Gwen Hart teaches writing at Buena Vista University. Her story "This Is a Good Idea" won 2nd place in the 2013 International Women Who Write prose and poetry contest. Her poetry and fiction have appeared in literary journals such as Measure, Calliope, Lake Effect, and Open to Interpretation. Her poetry collection Lost and Found is available from David Robert Books. She and her husband live in Storm Lake, Iowa, with over 300 lbs of Newfoundland dogs.

A.J. Huffman has published five solo chapbooks and one joint chapbook through various small presses. Her sixth solo chapbook will be published in October by Writing Knights Press. She is a Pushcart Prize nominee, and the winner of the 2012 Promise of Light Haiku Contest. Her poetry, fiction, and haiku have appeared in hundreds of national and international journals, including Labletter, The James Dickey Review, Bone Orchard, EgoPHobia, Kritya, and Offerta Speciale, in which her work appeared in both English and Italian translation. She is also the founding editor of Kind of a Hurricane Press.

Kathryn Jacobs is editor of The Road Not Taken and professor at Texas A & M - C. She has published four volumes of poetry, some fifteen articles, and over 150 poems in Mezzo Cammin, Measure, The New Formalist, Raintown Review, Whiskey Island, Xavier Review and Poetry and South, among others.

Geneva Kachman is the author of three books of poetry, and paints. She attended the University of Iowa Workshop. One of her current creative goals is for a Poet's Float in the annual Thanksgiving Day Parade, down Woodward in Detroit.

Poet, writer, and translator Lynn Levin is the author of four collections of poems: Miss Plastique (Ragged Sky Press, 2013); Fair Creatures of an Hour (Loonfeather Press, 2009), a Next Generation Indie Book Awards finalist in poetry; Imaginarium (Loonfeather Press, 2005), a finalist for ForeWord Magazine's Book of the Year Award; and A Few Questions about Paradise (Loonfeather Press, 2000). She is, with Valerie Fox, the author of a craft-of-poetry book, Poems for the Writing: Prompts for Poets (Texture Press, 2013). Lynn Levin's poems have appeared in Ploughshares, Boulevard, The Hopkins Review, Washington Square Review, Verse Daily, and on Garrison Keillor's radio show The Writer's Almanac. She is currently involved in translating the work of Odi Gonzales, a Peruvian Andean poet. Lynn Levin teaches at Drexel University and the University of Pennsylvania.

Joan Mazza has worked as a medical microbiologist, psychotherapist, writing coach and seminar leader. She is the author of six books, including Dreaming Your Real Self (Perigee/ Penguin/ Putnam), and her work has appeared in Cider Press Review, Rattle, Off the Coast, Kestrel, Permafrost, Slipstream, American Journal of Nursing, The MacGuffin, Writer's Digest, and Playgirl. She ran away from the hurricanes of South Florida to be surprised by the earthquakes and tornadoes of rural central Virginia, where she writes poetry and does fabric and paper art. www.JoanMazza.com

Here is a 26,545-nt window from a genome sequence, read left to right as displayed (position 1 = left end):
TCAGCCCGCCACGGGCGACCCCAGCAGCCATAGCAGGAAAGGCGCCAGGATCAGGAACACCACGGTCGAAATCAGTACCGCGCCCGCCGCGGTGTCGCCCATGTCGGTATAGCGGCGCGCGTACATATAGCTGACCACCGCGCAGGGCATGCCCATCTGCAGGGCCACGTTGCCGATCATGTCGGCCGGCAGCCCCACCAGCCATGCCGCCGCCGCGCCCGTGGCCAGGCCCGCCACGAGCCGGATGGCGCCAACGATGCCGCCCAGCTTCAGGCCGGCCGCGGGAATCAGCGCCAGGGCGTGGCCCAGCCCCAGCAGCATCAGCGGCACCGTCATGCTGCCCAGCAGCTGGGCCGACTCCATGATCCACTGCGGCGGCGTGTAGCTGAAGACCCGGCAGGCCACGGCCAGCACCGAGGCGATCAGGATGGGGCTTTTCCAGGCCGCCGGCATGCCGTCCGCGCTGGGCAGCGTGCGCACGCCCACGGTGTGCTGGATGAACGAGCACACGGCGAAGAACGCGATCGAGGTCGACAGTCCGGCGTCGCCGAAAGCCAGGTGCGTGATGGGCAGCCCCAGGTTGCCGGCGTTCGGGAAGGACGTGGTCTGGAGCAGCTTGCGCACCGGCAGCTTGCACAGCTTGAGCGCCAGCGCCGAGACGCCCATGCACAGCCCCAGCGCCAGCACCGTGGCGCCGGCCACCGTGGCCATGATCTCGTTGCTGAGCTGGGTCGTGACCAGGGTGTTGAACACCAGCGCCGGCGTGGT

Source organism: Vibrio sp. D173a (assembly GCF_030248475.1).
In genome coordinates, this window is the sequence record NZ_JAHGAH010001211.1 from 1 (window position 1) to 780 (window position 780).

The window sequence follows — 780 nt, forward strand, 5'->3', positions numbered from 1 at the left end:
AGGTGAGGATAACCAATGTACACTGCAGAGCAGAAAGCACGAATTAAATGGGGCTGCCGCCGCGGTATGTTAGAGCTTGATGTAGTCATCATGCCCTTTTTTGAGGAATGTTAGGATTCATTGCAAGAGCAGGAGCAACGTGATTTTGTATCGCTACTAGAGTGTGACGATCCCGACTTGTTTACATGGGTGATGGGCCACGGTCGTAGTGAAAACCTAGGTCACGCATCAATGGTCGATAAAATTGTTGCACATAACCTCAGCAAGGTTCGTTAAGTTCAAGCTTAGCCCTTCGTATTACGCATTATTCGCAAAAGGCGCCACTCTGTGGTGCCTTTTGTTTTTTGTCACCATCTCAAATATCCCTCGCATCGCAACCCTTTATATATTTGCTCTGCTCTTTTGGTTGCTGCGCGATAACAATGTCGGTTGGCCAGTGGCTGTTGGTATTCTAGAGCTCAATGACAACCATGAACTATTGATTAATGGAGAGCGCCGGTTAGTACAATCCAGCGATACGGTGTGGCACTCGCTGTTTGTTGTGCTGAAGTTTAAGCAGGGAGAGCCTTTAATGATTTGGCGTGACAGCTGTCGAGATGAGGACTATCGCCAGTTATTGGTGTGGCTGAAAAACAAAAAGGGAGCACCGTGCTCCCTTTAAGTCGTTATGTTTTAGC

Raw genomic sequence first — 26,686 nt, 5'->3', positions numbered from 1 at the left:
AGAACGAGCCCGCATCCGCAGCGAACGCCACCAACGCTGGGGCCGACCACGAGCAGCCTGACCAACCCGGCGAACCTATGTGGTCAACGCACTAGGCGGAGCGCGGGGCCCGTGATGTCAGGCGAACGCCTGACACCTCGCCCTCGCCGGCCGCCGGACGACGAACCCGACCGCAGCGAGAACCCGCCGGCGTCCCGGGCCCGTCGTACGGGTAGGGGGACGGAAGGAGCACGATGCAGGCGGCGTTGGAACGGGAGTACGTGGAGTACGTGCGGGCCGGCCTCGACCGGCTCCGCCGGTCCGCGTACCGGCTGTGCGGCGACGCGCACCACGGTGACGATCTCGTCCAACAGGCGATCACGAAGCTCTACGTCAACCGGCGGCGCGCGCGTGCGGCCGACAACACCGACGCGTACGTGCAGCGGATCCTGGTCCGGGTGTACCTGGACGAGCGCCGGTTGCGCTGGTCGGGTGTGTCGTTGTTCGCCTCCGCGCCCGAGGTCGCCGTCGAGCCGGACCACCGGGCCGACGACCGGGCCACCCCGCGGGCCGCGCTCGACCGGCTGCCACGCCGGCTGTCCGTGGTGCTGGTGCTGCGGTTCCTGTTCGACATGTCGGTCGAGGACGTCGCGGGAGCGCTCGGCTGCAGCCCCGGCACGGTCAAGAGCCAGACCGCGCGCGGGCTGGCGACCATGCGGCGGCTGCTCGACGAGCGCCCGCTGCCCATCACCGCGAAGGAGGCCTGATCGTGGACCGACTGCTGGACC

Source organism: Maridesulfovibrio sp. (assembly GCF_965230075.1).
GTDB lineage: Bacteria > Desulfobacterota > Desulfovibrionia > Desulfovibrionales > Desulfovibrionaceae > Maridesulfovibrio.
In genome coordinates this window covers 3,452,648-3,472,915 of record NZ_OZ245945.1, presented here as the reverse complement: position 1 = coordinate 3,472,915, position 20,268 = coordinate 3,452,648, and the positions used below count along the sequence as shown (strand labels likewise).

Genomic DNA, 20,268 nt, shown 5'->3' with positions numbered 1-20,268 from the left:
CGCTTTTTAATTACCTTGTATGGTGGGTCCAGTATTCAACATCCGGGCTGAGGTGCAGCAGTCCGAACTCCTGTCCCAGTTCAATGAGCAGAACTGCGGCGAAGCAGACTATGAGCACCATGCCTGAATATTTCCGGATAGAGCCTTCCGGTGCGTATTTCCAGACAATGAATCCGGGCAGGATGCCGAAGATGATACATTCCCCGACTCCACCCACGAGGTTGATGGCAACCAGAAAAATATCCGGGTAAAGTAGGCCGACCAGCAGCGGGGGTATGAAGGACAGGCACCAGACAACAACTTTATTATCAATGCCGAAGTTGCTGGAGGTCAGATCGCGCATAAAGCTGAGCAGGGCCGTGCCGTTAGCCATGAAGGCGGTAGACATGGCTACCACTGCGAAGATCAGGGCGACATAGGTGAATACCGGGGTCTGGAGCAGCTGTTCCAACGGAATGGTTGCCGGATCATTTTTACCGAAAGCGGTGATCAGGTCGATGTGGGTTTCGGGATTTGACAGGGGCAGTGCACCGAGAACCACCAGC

Susan McLean is a professor of English at Southwest Minnesota State University. She is the recent winner of the Donald Justice Poetry Prize, and her book The Whetstone Misses the Knife, selected by Dick Davis, will be launched at the twentieth-anniversary West Chester University Poetry Conference. Her poems have appeared in Per Contra, Blue Unicorn, Lighten Up Online, Light, and the European Journal of International Law. A book of her translations of 503 epigrams by the Latin poet Martial will be published by the University of Wisconsin Press in 2014.

Sally Nacker received her MFA in Creative Writing from Fairfield University in January, 2013. She has since been selected as a finalist for the Fairfield Book Prize--as well as a semifinalist for the Crab Orchard Review's Series in Poetry--for her collection Vireo. Her paper, "Wings and Windows: My Letter to Amy Lowell," introduced by poet Annie Finch on Poetry Foundation's Harriet Blog, is published as a web-based project on Winona Media. She has three poems in the spring, 2014 issue of The Wayfarer: A Journal of Contemplative Literature. She resides in Connecticut with her husband and their two cats.

Judith Schaechter has lived and worked in Philadelphia since graduating in 1983 with a BFA from the Rhode Island School of Design Glass Program. She has exhibited widely, including in New York, Los Angeles and Philadelphia, The Hague and Vaxjo Sweden.

She is the recipient of many grants, including the Guggenheim Fellowship, two National Endowment for the Arts Fellowships in Crafts , The Louis Comfort Tiffany Award, The Joan Mitchell Award, two Pennsylvania Council on the Arts awards, The Pew Fellowship in the Arts and a Leeway Foundation grant.

Her work is in the collection of the Metropolitan Museum in New York, the Victoria and Albert Museum in London, the Hermitage in Russia, the Philadelphia Museum of Art, The Corning Museum of Glass, The Renwick Gallery of the Smithsonian Institution and numerous other public and private collections.

Judith's work is noted in two survey-type history textbooks, "Women Artists" by Nancy Heller, and "Makers" by Bruce Metcalf and Janet Koplos.

Judith has taught workshops at numerous venues, including the Pilchuck Glass School in Seattle, the Penland School of Crafts, Toyama Institute of Glass (Toyama, Japan), Australia National University in Canberra Australia.